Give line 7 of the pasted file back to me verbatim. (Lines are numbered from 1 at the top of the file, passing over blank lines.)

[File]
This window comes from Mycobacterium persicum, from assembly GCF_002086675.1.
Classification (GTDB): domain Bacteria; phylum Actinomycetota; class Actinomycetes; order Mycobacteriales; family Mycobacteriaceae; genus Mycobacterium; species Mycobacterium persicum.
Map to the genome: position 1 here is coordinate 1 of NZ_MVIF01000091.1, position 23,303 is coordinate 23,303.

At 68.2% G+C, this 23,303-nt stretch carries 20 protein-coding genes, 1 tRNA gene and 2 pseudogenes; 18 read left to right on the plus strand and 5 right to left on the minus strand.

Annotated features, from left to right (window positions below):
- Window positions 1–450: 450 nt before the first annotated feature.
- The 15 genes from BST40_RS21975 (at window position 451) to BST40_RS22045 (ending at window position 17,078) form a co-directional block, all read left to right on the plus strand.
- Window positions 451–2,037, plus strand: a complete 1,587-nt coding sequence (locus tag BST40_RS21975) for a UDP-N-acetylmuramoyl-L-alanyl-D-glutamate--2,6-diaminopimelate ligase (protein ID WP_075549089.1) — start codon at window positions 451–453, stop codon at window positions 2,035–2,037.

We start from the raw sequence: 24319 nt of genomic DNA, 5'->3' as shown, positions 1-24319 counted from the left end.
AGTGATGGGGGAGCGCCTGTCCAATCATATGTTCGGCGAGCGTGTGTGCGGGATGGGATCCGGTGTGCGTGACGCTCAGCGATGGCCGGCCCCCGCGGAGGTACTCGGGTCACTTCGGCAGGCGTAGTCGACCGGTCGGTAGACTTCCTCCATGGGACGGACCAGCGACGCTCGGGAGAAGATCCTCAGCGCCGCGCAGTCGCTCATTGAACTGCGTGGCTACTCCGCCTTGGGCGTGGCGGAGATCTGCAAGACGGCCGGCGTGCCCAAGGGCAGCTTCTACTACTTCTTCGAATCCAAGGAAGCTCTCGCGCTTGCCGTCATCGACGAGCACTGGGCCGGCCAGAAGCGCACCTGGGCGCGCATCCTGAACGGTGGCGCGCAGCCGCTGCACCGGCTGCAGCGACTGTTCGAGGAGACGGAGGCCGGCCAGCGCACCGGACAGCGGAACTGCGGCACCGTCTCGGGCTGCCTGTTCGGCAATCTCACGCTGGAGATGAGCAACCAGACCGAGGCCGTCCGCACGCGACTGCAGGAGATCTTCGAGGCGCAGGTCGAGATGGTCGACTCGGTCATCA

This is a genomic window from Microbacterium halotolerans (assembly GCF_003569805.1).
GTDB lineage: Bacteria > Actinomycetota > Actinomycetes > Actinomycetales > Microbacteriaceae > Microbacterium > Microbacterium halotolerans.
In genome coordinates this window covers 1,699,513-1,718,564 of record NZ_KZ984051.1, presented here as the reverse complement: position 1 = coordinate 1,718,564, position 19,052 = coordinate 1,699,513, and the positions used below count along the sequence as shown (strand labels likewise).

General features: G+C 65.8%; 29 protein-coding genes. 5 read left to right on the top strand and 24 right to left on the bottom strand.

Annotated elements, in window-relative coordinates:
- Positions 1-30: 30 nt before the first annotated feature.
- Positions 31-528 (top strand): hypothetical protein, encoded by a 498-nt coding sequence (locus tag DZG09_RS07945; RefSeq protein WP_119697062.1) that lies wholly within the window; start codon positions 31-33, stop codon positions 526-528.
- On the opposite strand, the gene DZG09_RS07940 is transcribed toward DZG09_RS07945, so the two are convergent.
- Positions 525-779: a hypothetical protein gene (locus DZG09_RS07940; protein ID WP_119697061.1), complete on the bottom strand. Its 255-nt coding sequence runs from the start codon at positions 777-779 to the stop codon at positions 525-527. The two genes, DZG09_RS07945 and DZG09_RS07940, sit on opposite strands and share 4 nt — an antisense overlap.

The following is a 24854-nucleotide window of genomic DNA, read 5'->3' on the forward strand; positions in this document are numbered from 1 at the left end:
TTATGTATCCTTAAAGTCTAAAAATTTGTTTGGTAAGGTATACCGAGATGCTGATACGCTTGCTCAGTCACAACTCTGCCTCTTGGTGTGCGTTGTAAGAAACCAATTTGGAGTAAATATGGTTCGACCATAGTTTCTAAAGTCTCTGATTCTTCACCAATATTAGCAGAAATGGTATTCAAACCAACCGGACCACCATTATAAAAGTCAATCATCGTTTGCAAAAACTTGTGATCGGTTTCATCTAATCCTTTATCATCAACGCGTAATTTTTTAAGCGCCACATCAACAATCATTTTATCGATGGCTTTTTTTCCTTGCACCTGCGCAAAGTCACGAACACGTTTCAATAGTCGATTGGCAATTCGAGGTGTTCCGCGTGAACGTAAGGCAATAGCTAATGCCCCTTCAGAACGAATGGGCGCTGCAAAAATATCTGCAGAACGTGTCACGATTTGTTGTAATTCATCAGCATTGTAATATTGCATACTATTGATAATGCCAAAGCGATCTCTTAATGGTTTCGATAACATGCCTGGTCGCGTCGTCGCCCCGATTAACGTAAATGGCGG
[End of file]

- The 15 genes from BST40_RS21975 (at window position 451) to BST40_RS22045 (ending at window position 17,078) form a co-directional block, all read left to right on the plus strand.